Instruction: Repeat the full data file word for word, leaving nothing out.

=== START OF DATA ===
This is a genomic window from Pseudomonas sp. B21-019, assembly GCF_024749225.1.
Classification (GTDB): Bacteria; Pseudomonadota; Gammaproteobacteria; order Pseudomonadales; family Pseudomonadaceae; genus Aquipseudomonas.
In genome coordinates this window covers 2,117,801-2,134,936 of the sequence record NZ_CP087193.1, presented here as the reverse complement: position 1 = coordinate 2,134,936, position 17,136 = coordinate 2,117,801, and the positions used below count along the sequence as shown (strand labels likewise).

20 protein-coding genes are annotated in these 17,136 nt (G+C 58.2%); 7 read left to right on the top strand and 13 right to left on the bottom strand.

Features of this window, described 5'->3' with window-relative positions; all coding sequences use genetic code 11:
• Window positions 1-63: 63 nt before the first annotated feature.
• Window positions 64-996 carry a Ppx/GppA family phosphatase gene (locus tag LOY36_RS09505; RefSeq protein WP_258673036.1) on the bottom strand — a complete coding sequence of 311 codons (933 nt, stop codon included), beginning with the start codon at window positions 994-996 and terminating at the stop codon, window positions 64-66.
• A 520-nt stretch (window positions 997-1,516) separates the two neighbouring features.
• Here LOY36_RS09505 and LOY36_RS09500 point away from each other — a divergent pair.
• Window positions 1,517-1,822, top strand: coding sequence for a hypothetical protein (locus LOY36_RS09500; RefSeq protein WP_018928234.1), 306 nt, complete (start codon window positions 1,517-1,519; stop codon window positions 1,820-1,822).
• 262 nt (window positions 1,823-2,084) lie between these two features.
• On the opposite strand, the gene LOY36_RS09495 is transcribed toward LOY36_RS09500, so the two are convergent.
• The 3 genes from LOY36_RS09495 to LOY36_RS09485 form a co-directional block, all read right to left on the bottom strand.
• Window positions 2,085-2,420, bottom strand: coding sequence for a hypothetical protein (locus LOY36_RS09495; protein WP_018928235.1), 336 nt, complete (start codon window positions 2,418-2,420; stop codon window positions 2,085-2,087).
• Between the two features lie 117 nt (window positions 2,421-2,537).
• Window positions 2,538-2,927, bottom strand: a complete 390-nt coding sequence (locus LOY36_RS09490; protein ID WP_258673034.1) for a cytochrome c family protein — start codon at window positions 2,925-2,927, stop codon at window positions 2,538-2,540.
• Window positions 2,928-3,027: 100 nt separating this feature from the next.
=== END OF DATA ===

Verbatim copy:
This is a genomic window from Pseudomonas sp. B21-019, assembly GCF_024749225.1.
Classification (GTDB): Bacteria; Pseudomonadota; Gammaproteobacteria; order Pseudomonadales; family Pseudomonadaceae; genus Aquipseudomonas.
In genome coordinates this window covers 2,117,801-2,134,936 of the sequence record NZ_CP087193.1, presented here as the reverse complement: position 1 = coordinate 2,134,936, position 17,136 = coordinate 2,117,801, and the positions used below count along the sequence as shown (strand labels likewise).

20 protein-coding genes are annotated in these 17,136 nt (G+C 58.2%); 7 read left to right on the top strand and 13 right to left on the bottom strand.

Features of this window, described 5'->3' with window-relative positions; all coding sequences use genetic code 11:
• Window positions 1-63: 63 nt before the first annotated feature.
• Window positions 64-996 carry a Ppx/GppA family phosphatase gene (locus tag LOY36_RS09505; RefSeq protein WP_258673036.1) on the bottom strand — a complete coding sequence of 311 codons (933 nt, stop codon included), beginning with the start codon at window positions 994-996 and terminating at the stop codon, window positions 64-66.
• A 520-nt stretch (window positions 997-1,516) separates the two neighbouring features.
• Here LOY36_RS09505 and LOY36_RS09500 point away from each other — a divergent pair.
• Window positions 1,517-1,822, top strand: coding sequence for a hypothetical protein (locus LOY36_RS09500; RefSeq protein WP_018928234.1), 306 nt, complete (start codon window positions 1,517-1,519; stop codon window positions 1,820-1,822).
• 262 nt (window positions 1,823-2,084) lie between these two features.
• On the opposite strand, the gene LOY36_RS09495 is transcribed toward LOY36_RS09500, so the two are convergent.
• The 3 genes from LOY36_RS09495 to LOY36_RS09485 form a co-directional block, all read right to left on the bottom strand.
• Window positions 2,085-2,420, bottom strand: coding sequence for a hypothetical protein (locus LOY36_RS09495; protein WP_018928235.1), 336 nt, complete (start codon window positions 2,418-2,420; stop codon window positions 2,085-2,087).
• Between the two features lie 117 nt (window positions 2,421-2,537).
• Window positions 2,538-2,927, bottom strand: a complete 390-nt coding sequence (locus LOY36_RS09490; protein ID WP_258673034.1) for a cytochrome c family protein — start codon at window positions 2,925-2,927, stop codon at window positions 2,538-2,540.
• Window positions 2,928-3,027: 100 nt separating this feature from the next.